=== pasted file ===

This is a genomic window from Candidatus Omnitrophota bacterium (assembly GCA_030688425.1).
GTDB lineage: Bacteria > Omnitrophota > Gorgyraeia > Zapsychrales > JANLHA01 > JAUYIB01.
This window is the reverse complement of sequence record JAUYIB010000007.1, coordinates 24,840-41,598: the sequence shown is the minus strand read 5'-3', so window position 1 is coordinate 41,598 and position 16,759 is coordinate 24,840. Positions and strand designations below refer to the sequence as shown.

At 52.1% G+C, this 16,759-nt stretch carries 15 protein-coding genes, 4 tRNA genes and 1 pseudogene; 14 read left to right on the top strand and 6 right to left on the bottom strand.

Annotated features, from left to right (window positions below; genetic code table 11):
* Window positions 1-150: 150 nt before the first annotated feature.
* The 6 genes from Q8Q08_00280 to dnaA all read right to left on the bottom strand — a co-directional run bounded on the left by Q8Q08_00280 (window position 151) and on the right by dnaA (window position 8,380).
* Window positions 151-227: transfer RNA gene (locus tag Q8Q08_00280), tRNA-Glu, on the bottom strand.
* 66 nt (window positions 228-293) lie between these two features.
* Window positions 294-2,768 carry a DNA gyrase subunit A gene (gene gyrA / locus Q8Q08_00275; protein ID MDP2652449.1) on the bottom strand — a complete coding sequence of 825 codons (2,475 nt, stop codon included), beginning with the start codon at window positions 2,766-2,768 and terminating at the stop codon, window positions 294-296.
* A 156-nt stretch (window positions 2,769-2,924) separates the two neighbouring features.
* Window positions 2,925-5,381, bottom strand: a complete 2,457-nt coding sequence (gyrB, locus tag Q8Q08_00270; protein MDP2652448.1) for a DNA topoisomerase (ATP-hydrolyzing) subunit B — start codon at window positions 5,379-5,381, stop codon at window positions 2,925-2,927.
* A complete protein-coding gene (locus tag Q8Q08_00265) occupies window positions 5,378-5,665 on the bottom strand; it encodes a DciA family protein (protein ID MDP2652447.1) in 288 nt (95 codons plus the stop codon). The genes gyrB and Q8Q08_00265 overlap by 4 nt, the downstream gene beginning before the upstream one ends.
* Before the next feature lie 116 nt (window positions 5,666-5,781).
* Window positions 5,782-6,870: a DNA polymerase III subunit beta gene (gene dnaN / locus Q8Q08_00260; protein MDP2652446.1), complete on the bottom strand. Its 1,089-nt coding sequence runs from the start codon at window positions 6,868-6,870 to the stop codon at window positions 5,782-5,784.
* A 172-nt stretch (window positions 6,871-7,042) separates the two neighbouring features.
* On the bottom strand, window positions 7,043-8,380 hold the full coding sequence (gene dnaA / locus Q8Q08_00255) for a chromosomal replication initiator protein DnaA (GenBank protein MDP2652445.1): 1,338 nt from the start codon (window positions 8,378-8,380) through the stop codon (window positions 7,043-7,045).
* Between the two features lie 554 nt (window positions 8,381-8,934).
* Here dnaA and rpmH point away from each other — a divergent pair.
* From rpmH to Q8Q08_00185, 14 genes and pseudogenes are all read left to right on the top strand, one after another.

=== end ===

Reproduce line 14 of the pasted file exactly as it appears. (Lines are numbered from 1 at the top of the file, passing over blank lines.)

* Before the next feature lie 116 nt (window positions 5,666-5,781).